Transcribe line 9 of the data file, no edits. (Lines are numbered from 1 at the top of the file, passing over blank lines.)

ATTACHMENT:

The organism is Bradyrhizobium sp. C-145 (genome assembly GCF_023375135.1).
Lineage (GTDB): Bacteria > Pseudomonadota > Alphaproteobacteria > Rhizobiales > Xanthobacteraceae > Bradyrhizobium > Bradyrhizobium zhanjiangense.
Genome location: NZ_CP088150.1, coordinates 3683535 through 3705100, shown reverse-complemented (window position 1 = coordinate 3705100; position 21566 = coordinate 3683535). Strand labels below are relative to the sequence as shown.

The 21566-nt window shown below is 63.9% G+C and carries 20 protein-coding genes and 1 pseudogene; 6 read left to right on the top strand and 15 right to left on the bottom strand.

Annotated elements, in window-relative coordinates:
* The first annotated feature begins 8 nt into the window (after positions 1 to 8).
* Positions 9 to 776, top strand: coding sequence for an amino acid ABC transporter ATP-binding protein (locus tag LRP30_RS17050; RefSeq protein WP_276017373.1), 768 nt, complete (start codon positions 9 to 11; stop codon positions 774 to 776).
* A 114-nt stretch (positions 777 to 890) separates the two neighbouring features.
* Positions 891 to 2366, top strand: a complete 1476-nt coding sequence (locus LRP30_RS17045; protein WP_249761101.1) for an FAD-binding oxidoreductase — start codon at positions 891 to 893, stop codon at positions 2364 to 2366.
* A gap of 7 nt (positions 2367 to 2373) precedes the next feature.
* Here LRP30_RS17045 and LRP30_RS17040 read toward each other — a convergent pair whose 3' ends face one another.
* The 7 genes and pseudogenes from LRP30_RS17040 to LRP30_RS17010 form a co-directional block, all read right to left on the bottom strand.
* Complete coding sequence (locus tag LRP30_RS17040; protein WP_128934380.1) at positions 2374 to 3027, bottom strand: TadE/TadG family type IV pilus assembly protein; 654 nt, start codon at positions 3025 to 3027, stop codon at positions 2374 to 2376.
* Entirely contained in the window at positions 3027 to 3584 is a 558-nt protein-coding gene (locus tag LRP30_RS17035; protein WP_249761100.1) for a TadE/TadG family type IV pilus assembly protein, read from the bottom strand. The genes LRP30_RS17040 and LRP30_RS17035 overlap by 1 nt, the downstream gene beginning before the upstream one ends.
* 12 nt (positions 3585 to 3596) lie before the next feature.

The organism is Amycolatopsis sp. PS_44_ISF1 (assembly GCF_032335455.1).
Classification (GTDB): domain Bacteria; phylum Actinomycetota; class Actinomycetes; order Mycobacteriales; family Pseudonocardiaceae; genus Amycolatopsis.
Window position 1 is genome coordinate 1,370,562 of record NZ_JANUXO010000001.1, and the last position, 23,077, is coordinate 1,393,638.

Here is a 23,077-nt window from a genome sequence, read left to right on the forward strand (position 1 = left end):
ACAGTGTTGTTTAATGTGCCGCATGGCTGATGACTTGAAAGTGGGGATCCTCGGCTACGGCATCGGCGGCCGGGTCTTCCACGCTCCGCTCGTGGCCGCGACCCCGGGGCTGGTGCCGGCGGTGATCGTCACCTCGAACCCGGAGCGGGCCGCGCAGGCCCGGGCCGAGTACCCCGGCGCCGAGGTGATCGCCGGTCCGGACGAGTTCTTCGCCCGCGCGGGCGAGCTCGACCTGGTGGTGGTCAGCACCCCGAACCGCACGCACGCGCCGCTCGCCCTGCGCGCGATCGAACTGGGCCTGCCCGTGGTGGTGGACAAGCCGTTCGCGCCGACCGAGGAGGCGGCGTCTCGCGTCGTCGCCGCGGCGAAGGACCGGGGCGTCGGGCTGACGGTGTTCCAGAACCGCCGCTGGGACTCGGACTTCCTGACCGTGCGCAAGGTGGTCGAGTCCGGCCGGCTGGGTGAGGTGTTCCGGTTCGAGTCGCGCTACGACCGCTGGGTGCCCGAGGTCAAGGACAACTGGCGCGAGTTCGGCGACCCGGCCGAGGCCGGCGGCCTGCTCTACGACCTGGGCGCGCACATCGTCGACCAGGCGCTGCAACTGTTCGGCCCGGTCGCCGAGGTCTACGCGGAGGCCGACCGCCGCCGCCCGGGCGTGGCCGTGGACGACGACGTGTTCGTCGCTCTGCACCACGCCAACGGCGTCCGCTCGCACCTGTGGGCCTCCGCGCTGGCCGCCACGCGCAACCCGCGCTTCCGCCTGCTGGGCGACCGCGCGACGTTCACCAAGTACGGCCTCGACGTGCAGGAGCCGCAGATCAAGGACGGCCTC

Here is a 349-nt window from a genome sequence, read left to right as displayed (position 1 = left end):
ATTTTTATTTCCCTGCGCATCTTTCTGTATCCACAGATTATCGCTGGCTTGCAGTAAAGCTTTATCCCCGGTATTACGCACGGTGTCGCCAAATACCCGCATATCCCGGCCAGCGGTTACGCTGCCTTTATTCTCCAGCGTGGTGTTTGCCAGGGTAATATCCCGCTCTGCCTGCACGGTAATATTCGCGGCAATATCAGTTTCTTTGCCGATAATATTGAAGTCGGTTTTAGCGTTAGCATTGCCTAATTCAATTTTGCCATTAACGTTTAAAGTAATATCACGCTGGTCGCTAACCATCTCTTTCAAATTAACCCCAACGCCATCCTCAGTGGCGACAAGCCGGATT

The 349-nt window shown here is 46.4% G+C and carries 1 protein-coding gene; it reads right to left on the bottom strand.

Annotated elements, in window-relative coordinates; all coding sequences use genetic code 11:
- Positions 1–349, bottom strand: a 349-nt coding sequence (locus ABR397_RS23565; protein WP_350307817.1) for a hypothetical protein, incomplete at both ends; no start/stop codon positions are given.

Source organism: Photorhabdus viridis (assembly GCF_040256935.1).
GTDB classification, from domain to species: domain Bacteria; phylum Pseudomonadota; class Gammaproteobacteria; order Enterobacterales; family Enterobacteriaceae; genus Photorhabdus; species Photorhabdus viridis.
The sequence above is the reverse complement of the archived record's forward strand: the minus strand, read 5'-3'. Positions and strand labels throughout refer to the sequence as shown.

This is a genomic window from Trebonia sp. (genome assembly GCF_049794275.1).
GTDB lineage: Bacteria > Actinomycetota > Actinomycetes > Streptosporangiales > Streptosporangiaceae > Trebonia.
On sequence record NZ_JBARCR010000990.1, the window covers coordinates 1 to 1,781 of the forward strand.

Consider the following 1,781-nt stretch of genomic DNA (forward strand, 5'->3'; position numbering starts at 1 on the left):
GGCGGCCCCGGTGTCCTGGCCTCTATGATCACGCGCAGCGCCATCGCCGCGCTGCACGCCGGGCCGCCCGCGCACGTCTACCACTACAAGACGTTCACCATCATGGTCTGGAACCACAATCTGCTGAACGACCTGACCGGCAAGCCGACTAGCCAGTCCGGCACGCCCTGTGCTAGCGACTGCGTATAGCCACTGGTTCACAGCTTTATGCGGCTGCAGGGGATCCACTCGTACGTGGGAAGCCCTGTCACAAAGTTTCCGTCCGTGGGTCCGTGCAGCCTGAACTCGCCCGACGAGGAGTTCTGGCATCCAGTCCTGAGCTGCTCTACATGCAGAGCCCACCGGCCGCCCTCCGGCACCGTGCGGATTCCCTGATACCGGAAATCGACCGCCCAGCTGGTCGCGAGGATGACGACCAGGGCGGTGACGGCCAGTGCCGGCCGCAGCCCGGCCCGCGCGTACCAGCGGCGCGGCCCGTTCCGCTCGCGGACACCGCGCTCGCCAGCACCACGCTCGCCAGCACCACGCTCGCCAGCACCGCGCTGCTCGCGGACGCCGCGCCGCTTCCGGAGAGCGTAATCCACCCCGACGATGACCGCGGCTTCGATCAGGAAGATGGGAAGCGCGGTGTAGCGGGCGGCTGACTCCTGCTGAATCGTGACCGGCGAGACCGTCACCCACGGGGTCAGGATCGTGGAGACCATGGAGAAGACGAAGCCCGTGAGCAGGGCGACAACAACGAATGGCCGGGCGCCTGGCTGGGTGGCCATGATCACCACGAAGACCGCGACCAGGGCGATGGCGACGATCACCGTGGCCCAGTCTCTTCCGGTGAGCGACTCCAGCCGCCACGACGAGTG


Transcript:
* Positions 891 to 2366, top strand: a complete 1476-nt coding sequence (locus LRP30_RS17045; protein WP_249761101.1) for an FAD-binding oxidoreductase — start codon at positions 891 to 893, stop codon at positions 2364 to 2366.